How to Get Great Looking Fonts in KDE

Text appearance is probably one of the most underrated features of any computing experience. It is easy to overlook fonts because words are all around us, and we expect them to be pleasing to the eyes and easy to read, but probably only notice when they are not.

In reality, a font can make or break a desktop’s appearance and accessibility. KDE makes it incredibly easy to install and configure fonts, but since I could not find any one document that lists all of the features and functionality, MakeTakeEasier comes to the rescue again.

KDE does not have a default font set. That completely depends on the Unix or Linux distribution you happen to be using. The font you choose should be both aesthetically pleasing and also easy to read. Whether you realize it or not, you do a lot of reading on your computer, from menus to emails, making font appearance a critical feature.

To change KDE fonts, do the following:

  1. Open System Settings by clicking the “K” menu and then going to “Applications -> Settings -> System Settings”. If it is in a different place, you can type it in the search box to get to it.
  2. Under the category “Common Appearance and Behavior”, click “Application Appearance”.
  3. Choose the fourth sidebar item from the top labeled “Fonts”
  4. Click the “Choose” button to the right of the font type you want to change or click “Adjust All Fonts” to change them all at once.

KDE font settings

In addition to selecting the font you want, you can also set some font rendering settings. Anti-aliasing will give the fonts a smoother look, removing jagged edges, but it can also make them slightly blurry. Some users must have this setting on while others cannot stand it.

If you click “Configure” next to that option, you will see some options for “subpixel rendering“, which may vary depending on your monitor and graphics driver. “Hinting” may make your words clearer, but you should experiment with it to get the best results possible.

kde font anti-aliasing

You can install fonts from within system settings, but this is not the only way to do it. You can also install them directly from Dolphin, KDE’s file manager. First, to install using System Settings:

  1. Start System Settings
  2. Under “System Administration” click “Font installer”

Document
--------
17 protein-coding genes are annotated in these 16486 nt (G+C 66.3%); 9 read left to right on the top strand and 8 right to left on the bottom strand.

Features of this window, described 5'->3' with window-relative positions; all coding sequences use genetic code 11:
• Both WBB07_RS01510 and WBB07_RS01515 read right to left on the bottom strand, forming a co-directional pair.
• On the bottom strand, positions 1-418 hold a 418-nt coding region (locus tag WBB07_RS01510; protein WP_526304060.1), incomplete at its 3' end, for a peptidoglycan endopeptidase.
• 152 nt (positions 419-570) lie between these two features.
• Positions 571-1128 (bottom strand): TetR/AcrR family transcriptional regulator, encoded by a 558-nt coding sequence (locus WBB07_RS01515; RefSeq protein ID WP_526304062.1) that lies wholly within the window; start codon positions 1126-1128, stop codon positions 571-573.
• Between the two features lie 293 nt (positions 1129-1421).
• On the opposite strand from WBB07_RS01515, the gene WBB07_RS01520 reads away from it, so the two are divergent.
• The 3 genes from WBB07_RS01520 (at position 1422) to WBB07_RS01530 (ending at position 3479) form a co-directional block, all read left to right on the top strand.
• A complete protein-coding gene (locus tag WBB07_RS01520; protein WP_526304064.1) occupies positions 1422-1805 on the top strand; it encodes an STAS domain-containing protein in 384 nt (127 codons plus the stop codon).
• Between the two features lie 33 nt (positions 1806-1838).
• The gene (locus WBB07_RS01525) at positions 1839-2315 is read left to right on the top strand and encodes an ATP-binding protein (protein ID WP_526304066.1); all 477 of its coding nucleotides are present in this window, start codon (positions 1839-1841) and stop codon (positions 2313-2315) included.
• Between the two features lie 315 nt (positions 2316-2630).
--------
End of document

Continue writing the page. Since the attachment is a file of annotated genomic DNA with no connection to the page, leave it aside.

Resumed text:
3. Click “Add”at the bottom to install a new font.
  4. It will then ask you if you want to install it for “Personal” or “System”. “Personal” refers to local fonts for only your current user, while “System” refers to fonts usable by all users. If you choose “System”, it will prompt you for your administrative or root password.

KDE font installer

When you download a font from the web or want to install one from a removable device, you do not have to go into the font installer. You can install fonts from anywhere using Dolphin. To do so:

  1. Open Dolphin and navigate to the folder where you have saved the fonts
  2. Click the font to open it, and it should bring up KDE’s font viewer, which will provide a preview.
  3. Click “Install”.

Alternatively, if you do not need a preview, you can skip the font viewer and simply right click on the font, go to “Actions” in the menu, and then click “Install”. In either case, it will prompt you to choose between Personal and System.

KDE font viewer

KDE applications will almost always use the global fonts you specify. In some cases, however, you can use custom fonts for individual applications like KMail. Furthermore, you may need to configure fonts manually for Qt-only apps and GTK apps, although this may happen automatically. For Qt, you can use qtconfig and qtconfig-qt4. For GTK, you can use gtk-chtheme. Once you are finished, you will have a beautiful KDE desktop with your fonts exactly the way you want them.

6 comments

  1. > MakeTakeEasier comes to the rescue again.
    This article doesn’t come to any rescue; its an overview of one control panel option.  A thorough overview, sure, but not like this area of KDE is scattered.  All recent KDE desktops that I’ve seen have had (IMHO) great font setups out of the box, you’re just showing us where to change them.  Maybe there isn’t a single doc like this because
    > KDE makes it incredibly easy to install and configure fonts
    Just sayin.

    • If there’s no doc like this, it’s always good for there to be one somewhere on the web. You’re likely going to find at least someone who has no clue what to do. They’d rather see a clean-cut piece written than some random forum post on the Internet describing it in a garbled version of English. I say bravo, Tavis.

  2. So, you think everyone, even a new Linux user, knows that you can install the fonts from Dolphin or that there are two ways to do it? I think the fact that you said “IMHO” kind of sums it all up. You are not giving your humble opinion but rather an arrogant one (just sayin).

    You are, however, right in saying that KDE is easy. That is why I promote it, but to say that the article is an “overview of one control panel option” makes me think you might have stopped reading after the first paragraph. Choosing fonts, installing them, and alternatively installing them from within Dolphin or Font Viewer are three different options in four different locations.

  3. An excellent article, thank you. As for the sad no-mark losers commenting their garbage, stfu faggots

  4. i don’t think ubuntu is the best distro, but i mainly used it because good fonts, easy and readable, when fonts are not good, my eyes hurts after some short period of time sitting in front of monitor. at the moment im on fedora and i find this article very useful.. droid sans is nice font i must say.

Comments are closed.

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